“Why would I do that?”

“I don’t know. You tell me.”

“I’ll give you about ten seconds to get out of my house or I’m calling the police.”

“You won’t call the police.”

“And why not?”

“Because I won’t let you.”

“Who are you anyway and what is it you want from me?”

“We might start with some money. Let’s say ten thousand dollars?”

“Why would I give you money?”

“I don’t think you have any other choice.”

“That’s blackmail.”

“Oh, my! That’s such an ugly word, isn’t it? We’re family. I would never blackmail you. You’re my sister-in-law.”

“I don’t believe for one second that you’re Desmond’s brother. In fifteen years of marriage he never mentioned your name.”

“Now, isn’t that odd?”

“He’s always told me he didn’t have any family.”

“He isn’t much of a family man, is he? Or should I say was? He’s really rather an odd duck, isn’t he? Or he was.”

She sat down in the chair across from the couch to give herself a chance to think.

“You said your home is in Memphis?”

“No, I said Memphis is where I came from. I don’t have a home. Now that I’m here, I’m thinking about making this my home.”

“Why would you do that?”

“To be near my dear brother, my only living relative, and his lovely wife.”

“If you think you’re going to stay here, in this house, you are very sadly mistaken.”

He laughed and gave her another searching look. “You’re a fine-looking woman,” he said. “You must get pretty lonely at night with nobody around. I think you could get to like me a little if you’d only give yourself a chance.”

“I already loathe you and I don’t think that’s going to change.”

Haw-haw-haw! I remind you a little too much of Desmond, is that it?”

“I have some people coming over for dinner. I think you should leave now. I can give you money for cab fare or for a bus ticket back to Memphis or wherever you want to go.”

“This is where I want to be, sweetie,” he said. “Right here. I’ve traveled a long way. A long , weary road. Now that I’m here, I’m not going anywhere.”

“I’ll give you a hundred dollars if you leave right now.”

“Oh, come on, now! Don’t you think we can do better than that?”

“You’re an extortionist! I don’t believe for one second you’re Desmond’s brother.”

“Oh, gee! Don’t you think we’ve had enough of that kind of talk? I can be quite nice if you just give me a chance.”

“All right. You win. You can stay tonight in the guest room, but tomorrow you’re going to have to make other arrangements.”

“Maybe after you’ve had time to think about it you’ll change your mind about having me stay in the guest room. I can be awful good company, you know. Haw-haw-haw!”

“You must be hungry.”

“I’m so hungry I could eat the wolf at the door.”

“I can fix you something while you get yourself cleaned up. I don’t have much in the house, but I have bread and some ham and eggs in the refrigerator.”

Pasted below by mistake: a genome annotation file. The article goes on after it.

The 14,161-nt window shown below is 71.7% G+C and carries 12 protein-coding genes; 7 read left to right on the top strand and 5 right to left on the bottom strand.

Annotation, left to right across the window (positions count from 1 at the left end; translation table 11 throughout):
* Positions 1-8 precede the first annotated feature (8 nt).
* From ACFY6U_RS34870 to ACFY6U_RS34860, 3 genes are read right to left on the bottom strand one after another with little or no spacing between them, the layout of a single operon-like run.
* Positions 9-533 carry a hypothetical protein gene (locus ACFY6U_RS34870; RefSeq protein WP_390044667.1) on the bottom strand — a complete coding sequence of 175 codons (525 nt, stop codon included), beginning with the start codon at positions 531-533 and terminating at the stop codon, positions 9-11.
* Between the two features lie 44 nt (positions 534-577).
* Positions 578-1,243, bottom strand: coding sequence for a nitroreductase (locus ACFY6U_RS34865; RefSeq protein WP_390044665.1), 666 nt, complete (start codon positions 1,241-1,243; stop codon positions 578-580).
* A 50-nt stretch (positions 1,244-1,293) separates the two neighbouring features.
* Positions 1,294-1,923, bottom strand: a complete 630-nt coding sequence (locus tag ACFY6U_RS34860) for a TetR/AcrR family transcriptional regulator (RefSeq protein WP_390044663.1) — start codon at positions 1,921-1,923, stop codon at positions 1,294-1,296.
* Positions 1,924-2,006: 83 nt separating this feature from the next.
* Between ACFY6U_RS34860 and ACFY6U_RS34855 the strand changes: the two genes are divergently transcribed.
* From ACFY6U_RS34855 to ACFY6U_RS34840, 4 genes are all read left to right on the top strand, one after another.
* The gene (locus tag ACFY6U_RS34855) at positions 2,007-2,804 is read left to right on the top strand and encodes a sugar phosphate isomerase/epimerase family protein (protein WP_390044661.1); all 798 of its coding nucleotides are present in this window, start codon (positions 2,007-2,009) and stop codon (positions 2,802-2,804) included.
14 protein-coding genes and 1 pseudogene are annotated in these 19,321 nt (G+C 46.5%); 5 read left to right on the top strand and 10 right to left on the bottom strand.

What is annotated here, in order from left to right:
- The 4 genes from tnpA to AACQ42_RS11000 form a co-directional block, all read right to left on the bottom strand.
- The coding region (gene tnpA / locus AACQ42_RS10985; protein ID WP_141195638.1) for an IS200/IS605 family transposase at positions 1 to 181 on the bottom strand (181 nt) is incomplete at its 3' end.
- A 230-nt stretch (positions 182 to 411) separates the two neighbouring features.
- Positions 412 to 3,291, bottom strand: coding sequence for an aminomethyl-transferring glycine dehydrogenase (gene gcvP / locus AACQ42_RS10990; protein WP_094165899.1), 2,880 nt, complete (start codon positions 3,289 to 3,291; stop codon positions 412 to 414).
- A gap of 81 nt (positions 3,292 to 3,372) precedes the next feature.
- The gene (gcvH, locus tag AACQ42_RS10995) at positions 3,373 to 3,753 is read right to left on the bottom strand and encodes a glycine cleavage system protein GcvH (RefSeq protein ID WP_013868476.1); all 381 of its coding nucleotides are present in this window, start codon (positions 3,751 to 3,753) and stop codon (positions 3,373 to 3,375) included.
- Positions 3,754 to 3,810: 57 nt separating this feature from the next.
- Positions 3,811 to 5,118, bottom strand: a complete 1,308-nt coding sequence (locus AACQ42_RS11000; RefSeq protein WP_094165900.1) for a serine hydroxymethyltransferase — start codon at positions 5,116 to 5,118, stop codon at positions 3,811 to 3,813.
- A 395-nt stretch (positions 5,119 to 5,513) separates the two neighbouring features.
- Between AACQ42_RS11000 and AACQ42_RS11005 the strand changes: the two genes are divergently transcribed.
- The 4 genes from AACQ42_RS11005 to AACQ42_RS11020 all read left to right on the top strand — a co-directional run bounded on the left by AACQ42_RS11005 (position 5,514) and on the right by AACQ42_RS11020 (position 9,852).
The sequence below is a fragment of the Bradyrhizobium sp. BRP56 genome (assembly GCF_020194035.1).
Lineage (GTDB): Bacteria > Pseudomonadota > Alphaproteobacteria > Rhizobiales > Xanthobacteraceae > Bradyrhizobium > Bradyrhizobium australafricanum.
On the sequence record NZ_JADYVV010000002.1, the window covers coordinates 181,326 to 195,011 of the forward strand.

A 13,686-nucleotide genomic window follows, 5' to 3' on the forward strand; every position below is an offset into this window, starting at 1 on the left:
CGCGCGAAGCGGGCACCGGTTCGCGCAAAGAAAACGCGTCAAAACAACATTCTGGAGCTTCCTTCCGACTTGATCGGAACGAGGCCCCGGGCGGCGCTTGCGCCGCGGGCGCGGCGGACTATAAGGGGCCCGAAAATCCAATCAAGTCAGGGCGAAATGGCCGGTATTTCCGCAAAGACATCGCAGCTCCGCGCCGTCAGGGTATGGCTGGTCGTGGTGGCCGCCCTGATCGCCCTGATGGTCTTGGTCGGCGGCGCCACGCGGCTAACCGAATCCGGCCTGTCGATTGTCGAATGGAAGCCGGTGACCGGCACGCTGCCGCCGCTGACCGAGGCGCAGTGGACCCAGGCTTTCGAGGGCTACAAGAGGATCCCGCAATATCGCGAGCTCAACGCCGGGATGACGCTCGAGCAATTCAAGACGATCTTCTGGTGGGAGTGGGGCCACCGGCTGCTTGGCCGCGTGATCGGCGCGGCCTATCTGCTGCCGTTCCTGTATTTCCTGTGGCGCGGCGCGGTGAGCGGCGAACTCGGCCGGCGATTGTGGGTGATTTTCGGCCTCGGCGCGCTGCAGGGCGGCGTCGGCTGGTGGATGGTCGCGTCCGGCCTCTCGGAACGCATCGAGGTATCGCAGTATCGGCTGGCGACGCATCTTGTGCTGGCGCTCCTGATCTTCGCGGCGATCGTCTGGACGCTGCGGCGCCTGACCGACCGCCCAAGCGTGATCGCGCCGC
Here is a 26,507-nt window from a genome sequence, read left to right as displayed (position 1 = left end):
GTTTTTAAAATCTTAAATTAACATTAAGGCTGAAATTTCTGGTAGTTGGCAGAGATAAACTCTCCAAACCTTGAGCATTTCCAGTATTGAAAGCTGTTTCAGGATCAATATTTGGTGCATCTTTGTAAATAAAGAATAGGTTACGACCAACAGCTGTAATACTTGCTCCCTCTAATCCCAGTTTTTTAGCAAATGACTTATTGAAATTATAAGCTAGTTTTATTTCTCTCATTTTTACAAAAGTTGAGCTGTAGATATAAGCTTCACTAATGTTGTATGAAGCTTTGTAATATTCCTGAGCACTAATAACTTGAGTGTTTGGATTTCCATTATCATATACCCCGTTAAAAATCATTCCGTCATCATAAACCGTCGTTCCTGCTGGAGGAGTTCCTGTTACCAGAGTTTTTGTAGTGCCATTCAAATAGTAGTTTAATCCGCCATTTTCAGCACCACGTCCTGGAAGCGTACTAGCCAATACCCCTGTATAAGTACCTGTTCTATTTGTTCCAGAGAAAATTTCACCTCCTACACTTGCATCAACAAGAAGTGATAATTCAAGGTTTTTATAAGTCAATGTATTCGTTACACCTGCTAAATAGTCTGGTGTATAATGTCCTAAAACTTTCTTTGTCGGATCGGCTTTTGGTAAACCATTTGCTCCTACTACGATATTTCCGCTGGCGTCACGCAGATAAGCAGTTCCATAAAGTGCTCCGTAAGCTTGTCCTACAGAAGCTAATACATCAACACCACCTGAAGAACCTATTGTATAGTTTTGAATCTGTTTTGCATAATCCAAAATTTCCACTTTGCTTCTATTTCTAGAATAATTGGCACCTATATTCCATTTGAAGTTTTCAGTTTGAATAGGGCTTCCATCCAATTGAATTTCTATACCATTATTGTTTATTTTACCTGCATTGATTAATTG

“That sounds delightful.”

“The bathroom is right upstairs. There are towels and anything else you might need. If you need anything you don’t see, call down to me and I’ll get it for you.”

“You’re awfully kind.”

“Desmond will be glad to hear I was kind to his brother.”

“And you won’t call the police while I’m having a bath?”

“Oh, no! I don’t think there’s any reason for that now. We’ll talk more about it later.”

“See? I knew we could be friends if you’d just gave me a chance.”

She watched him go up the stairs, heard the bathroom door close and, a little while later, water running. She went into the kitchen and took some eggs out of the refrigerator and began making an omelet.

In fifteen minutes he came back down, decidedly cleaner than when he went up. He had wet his hair and slicked it back.

“Sorry I don’t have any of Desmond’s clothes you could put on,” she said. “He took everything with him when he left.”

“That’s quite all right,” he said. “All I need now is a toothbrush.”

“Sure, I have a spare one in the drawer upstairs.”

He sat down in Desmond’s chair at the table, lord of the manor. She poured him a cup of coffee and spooned hot food from the skillet onto the plate. He picked up the fork and began eating like a hungry wolf.

“This is so good!” he said.

“Eat up! There’s plenty more.”

She went to the sink and began filling it with hot water for washing the dishes. It was while he was holding the coffee cup to his mouth that she crept up behind him and cracked him in the back of the head, with all her might, with the same cast-iron skillet she had used on Desmond. He never knew what hit him. The cup flew out of his hand and broke against the wall. He pitched forward onto the table and then to the floor.

It was while he was lying on the floor, looking up at her, trying to focus his eyes, that she began kicking him.

“You lying scum!” she screamed. “What kind of a fool do you take me for? Who do you think you’re dealing with?”

She kicked him repeatedly in the head and upper body until she knew he was dead.

With the cautious delicacy that cats possess, Fabian, Button, Chick, Felix, Tiny Tim, and Ann Darrow came out of hiding and sniffed at the body of the stranger on the kitchen floor. After they had made a thorough inspection and satisfied their curiosity, they were ready for their dinner.

Coralie dragged the body to the top of the cellar stairs and let it tumble down on its own: thumpity-thumpity-thump-thump-thump. The cats stopped eating for a moment, looked over their shoulders toward the unexpected disturbance, and went right back to their food. They weren’t alarmed or even interested. They had seen dead bodies tumble down the stairs before.

Copyright © 2019 by Allen Kopp